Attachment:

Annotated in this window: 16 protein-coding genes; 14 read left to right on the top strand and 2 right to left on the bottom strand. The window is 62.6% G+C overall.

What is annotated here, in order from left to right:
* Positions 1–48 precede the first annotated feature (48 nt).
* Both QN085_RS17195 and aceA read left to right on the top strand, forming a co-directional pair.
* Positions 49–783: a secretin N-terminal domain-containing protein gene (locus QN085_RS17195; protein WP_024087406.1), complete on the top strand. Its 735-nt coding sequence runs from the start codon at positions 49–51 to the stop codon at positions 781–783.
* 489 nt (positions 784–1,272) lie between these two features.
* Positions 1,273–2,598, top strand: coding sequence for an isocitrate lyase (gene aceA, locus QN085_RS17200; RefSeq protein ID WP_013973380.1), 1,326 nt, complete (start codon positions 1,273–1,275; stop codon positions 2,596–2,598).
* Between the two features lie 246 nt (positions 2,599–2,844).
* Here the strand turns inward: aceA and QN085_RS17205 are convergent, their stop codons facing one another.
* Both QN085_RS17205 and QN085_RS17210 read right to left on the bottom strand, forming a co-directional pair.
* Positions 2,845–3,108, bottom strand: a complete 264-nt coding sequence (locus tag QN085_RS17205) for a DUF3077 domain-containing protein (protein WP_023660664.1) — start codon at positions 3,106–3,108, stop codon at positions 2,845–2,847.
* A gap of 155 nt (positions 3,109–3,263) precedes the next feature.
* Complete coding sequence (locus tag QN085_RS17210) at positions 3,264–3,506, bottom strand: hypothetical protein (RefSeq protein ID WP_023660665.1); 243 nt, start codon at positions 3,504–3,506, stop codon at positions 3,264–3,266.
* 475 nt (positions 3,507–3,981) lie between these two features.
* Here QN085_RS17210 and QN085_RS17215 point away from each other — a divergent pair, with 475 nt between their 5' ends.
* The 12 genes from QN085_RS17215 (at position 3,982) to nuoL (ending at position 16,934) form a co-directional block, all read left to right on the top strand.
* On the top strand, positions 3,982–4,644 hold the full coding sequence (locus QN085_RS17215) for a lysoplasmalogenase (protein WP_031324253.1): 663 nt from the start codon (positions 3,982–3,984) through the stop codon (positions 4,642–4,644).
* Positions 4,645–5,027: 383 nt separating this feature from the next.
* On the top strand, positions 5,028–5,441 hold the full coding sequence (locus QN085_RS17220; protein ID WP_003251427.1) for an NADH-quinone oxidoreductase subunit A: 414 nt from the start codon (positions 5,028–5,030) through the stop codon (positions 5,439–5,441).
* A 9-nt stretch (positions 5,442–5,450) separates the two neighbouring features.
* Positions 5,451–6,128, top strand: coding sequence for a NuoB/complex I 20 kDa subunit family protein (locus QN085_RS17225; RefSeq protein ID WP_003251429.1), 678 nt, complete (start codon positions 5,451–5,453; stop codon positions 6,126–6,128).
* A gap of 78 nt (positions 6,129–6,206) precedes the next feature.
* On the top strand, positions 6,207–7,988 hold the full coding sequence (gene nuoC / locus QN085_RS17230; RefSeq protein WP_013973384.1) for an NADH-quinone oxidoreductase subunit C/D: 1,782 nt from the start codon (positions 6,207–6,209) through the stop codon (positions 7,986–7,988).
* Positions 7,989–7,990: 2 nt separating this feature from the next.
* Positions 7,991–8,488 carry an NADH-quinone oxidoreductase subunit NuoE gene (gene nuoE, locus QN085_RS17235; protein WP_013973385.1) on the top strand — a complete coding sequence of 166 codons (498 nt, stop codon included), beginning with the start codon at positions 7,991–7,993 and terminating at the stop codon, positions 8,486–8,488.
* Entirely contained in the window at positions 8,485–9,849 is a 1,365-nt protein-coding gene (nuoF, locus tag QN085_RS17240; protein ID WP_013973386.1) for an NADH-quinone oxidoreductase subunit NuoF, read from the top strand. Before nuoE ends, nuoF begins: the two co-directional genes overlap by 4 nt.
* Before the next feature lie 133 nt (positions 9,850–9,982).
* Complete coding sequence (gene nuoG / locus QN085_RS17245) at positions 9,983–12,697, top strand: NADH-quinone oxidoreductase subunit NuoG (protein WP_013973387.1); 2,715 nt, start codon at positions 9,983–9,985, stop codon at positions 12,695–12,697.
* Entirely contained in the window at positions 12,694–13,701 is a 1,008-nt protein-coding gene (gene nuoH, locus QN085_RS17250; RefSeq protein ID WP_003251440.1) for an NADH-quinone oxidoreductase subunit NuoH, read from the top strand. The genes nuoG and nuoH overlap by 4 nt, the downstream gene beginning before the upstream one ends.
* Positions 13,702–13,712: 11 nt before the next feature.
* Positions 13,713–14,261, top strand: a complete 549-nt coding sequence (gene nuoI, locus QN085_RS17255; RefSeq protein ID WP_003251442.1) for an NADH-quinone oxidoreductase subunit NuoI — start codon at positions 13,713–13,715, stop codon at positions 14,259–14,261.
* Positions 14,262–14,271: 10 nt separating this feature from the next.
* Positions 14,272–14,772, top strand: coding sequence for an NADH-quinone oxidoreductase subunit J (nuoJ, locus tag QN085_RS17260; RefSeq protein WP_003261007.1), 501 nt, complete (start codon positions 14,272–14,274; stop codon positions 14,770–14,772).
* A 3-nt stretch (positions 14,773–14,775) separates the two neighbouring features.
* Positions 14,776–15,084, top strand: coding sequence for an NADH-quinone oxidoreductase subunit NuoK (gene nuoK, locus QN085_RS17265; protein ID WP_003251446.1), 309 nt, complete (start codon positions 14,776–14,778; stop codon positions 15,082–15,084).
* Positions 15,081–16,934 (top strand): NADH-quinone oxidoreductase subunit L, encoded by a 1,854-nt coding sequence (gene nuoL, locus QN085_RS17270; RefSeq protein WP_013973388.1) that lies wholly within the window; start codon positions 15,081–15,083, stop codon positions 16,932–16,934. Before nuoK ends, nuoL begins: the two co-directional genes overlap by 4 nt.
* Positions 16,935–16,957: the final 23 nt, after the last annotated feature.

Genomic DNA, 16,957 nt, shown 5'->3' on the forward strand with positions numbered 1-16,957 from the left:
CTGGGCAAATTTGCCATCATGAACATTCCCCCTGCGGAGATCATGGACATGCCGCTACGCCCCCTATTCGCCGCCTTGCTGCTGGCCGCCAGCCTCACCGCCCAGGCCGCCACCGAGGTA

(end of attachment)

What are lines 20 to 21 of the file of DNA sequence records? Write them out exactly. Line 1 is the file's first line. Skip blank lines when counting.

* A 9-nt stretch (positions 5,442–5,450) separates the two neighbouring features.
* Positions 5,451–6,128, top strand: coding sequence for a NuoB/complex I 20 kDa subunit family protein (locus QN085_RS17225; RefSeq protein ID WP_003251429.1), 678 nt, complete (start codon positions 5,451–5,453; stop codon positions 6,126–6,128).